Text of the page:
The sound of Jamaica in the early Sixties was bluebeat, dance music that ‘had a good beat and was bluesy’. The definition came from Sigmund ‘Siggy’ Jackson, the man who licensed the music from the island’s record labels and brought it to London where Emile E Shalit’s Melodisc Records took it to the market.
This is the fifth in an ongoing series of compilations of Blue Beat singles, issued in 1962: more than 400 singles plus a handful of LPs were released in the label’s seven-year lifespan. Only one (Prince Buster’s release ‘Al Capone’) made the UK charts, but the label proved so influential that its name came to define a genre.
We kick off with Prince Buster, Blue Beat’s most prolific artist. Born Cecil Bustamente Campbell in 1938, he fast became one of the music’s poster boys, blazing a trail in both London and Jamaica. Opening track ‘My Sound That Goes Around’ has definite echoes of Fats Domino, the New Orleans R&B pianist whose music had been beamed to Jamaica from US radio stations for several years. But Buster filtered this though his own unique musical personality, and the result was a legendary figure to whom Madness (who took their name from one of his songs) paid tribute in 1979 with their own composition, ‘The Prince’.
In 1960 Owen Gray was one of the first artists to be produced by Chris Blackwell; indeed, his ‘Patricia’ single was the first record ever released by Blackwell’s Island Records. The singer was invited to London, but as soon as he arrived was spirited away and signed to Blue Beat. In the Eighties Gray, who offers three singles here, would relocate to Miami, and now concentrates on ballads and religious music.
Next up was Laurel Aitken, known to many as the ‘Godfather of Ska’. Cuban-born Aitken moved to London in 1960 and over the next few years would help establish Blue Beat as the UK’s most recognisable West Indian music imprint. ‘Lucille’ is no relation to the frenetic Little Richard hit but a loping and equally infectious dance number. As with Prince Buster, the horn-punctuated New Orleans influence is apparent.
Trench Town singer Eric ‘Monty’ Morris, best remembered perhaps as the original vocalist for the Skatalites, is featured here on two singles backed by Prince Buster and also legendary drummer Drumbago. Real name Arkland Parks, Drumbago was one of the unsung creators of Jamaican music, and Morris admired his ‘melodious drumming to the music’.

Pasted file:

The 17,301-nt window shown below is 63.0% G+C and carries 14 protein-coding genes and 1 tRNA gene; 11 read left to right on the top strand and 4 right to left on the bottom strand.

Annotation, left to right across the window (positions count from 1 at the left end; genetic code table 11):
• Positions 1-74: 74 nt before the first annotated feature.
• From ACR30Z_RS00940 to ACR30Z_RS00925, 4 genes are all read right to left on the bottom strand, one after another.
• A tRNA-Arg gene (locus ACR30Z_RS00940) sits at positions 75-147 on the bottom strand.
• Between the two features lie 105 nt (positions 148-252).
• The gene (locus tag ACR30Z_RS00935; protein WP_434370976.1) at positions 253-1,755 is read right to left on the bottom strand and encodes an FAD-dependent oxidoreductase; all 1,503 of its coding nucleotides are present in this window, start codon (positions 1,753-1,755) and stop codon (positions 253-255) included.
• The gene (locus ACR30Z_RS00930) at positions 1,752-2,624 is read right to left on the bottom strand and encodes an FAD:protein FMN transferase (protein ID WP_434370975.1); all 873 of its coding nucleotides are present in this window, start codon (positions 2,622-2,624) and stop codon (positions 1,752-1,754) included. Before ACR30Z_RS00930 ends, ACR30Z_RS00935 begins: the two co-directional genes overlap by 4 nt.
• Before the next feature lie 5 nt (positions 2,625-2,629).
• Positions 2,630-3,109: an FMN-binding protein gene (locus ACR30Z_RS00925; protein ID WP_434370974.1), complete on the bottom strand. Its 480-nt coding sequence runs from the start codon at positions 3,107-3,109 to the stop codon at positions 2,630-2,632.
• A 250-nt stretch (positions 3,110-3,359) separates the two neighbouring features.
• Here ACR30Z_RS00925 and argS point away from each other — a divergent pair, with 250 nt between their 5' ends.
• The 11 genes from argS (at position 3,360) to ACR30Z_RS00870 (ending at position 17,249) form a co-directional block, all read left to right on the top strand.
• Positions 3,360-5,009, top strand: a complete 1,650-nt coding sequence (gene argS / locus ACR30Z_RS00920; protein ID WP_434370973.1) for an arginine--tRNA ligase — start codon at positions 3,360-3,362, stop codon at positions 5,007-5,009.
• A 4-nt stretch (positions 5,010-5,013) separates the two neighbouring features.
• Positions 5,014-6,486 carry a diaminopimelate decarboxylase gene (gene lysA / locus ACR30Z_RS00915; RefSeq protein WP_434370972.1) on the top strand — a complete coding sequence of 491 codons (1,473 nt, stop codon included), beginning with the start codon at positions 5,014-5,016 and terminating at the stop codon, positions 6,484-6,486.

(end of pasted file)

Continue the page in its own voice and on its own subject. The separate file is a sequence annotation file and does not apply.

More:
Millicent ‘Patsy’ Todd was another female singer making a mark on the Jamaican music map. She grew up with Prince Buster as a neighbour but moved to the United States on the late Sixties to work as a medical secretary in Manhattan. ‘We weren’t being paid, it was like working for nothing. Artistes were getting something like £5 a side those days,’ she explained.
She features in two pairings here, with Roy Panton as Roy & Patsy (backed by Hersang and his Combo) and Derrick Morgan in Derrick & Patsy. Morgan, who persuaded Patsy to make her disc debut with him in 1959 at the age of 15, was a leading figure in Jamaican music, characterised by his narrow-brimmed pork-pie hat. Panton had various female partners, most notably Millie Small of ‘My Boy Lollipop’ fame, and ended up marrying one, Yvonne Harrison.
Keith And Enid were probably the first male-female vocal pairing to make it big in Jamaica, taking their cues from Shirley & Lee on the American R&B scene. Keith Stewart and Enid Cumberland got together in 1958 and sang together until the late Sixties. The Jamaica Observer described Keith’s smooth-voice as ‘a vocal texture that lacked friction’ in their obituary when he died in 2010. He had latterly entertained tourists with mento and folk songs on the hotel circuit on the island’s North Coast.
Jamaica achieved independence from Britain in 1962, a phenomenon addressed by ‘Independent Blues’ by B (Basil) Gabbidon and ‘Independence Song’ by Prince Buster & Blue Beats. These classics were undoubtedly dusted down in 2012 when the 50th anniversary was celebrated. The deed was done on 6 August, hence the B-side of Buster’s offering featuring celebrated trombonist Rico Rodriguez.
Jamaican music from the golden era survives and thrives in the digital domain on labels like Trojan, Island, Studio One and Beverley’s. Now Blue Beat is joining them on the island’s roll of honour. Enjoy these 25 A sides of musical sunshine.